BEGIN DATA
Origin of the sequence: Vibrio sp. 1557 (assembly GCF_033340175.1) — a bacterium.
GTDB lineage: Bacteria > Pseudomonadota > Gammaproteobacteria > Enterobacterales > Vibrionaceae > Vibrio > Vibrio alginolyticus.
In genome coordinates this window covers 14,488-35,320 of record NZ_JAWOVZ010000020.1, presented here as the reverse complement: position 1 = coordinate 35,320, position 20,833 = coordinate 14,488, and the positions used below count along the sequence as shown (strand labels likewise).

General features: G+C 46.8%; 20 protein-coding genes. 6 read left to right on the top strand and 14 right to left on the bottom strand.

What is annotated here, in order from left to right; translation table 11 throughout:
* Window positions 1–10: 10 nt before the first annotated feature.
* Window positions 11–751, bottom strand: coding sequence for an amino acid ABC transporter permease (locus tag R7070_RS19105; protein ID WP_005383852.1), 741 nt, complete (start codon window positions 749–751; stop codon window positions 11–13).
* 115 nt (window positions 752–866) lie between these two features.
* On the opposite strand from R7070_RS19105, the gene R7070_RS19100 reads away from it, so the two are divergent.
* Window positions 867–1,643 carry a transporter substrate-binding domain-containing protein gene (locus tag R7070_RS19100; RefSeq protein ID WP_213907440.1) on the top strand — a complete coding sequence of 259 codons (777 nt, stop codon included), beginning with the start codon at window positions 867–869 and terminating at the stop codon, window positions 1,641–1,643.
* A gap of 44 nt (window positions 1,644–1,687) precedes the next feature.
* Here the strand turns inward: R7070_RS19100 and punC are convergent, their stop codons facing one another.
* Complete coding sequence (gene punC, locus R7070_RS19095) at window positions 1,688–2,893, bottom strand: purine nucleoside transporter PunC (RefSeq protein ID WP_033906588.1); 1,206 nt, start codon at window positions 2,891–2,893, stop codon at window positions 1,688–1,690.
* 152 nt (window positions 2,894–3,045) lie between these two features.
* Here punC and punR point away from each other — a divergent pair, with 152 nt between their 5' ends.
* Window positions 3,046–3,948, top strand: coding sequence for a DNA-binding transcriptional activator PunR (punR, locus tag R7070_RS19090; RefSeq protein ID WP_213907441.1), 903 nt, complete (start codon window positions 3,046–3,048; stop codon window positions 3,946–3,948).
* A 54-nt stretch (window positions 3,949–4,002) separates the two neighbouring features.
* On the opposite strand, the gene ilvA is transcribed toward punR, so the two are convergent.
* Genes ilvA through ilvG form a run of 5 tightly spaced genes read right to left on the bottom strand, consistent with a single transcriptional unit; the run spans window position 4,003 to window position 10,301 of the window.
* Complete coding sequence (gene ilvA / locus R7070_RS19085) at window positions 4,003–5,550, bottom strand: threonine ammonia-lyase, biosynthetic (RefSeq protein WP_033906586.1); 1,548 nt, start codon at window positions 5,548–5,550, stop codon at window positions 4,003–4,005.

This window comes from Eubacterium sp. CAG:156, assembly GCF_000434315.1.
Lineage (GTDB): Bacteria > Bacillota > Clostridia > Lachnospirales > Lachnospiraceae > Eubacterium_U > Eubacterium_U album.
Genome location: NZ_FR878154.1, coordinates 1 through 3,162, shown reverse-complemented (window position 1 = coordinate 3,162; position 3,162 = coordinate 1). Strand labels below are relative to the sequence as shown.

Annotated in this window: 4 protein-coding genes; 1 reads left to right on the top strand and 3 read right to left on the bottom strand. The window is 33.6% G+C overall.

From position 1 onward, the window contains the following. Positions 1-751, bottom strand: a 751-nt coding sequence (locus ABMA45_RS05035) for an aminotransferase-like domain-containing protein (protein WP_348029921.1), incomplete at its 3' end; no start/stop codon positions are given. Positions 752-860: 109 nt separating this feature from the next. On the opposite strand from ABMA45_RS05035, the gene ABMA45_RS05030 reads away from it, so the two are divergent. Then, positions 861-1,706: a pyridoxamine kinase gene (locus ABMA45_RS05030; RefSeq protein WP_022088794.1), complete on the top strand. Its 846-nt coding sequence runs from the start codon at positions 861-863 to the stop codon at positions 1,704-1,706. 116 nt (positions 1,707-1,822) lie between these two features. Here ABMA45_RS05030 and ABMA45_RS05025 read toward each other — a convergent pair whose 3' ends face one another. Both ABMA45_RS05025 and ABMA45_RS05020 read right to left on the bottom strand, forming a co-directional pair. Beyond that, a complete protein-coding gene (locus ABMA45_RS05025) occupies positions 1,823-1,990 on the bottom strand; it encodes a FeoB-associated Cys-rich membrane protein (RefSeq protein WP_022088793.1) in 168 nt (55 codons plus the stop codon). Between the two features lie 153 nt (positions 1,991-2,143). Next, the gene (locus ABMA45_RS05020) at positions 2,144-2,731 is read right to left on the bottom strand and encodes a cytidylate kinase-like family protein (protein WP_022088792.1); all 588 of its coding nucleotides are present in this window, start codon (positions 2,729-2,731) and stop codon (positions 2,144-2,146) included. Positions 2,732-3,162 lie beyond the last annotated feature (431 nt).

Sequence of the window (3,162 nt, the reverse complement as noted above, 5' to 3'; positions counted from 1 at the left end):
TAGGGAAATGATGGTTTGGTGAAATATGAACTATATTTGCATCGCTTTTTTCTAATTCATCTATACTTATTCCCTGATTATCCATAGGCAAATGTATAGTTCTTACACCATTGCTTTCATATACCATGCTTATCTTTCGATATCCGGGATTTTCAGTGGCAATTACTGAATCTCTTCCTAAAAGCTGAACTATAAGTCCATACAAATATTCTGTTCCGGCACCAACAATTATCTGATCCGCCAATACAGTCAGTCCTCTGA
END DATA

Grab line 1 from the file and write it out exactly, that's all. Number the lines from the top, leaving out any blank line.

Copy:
Origin of the sequence: Vibrio sp. 1557 (assembly GCF_033340175.1) — a bacterium.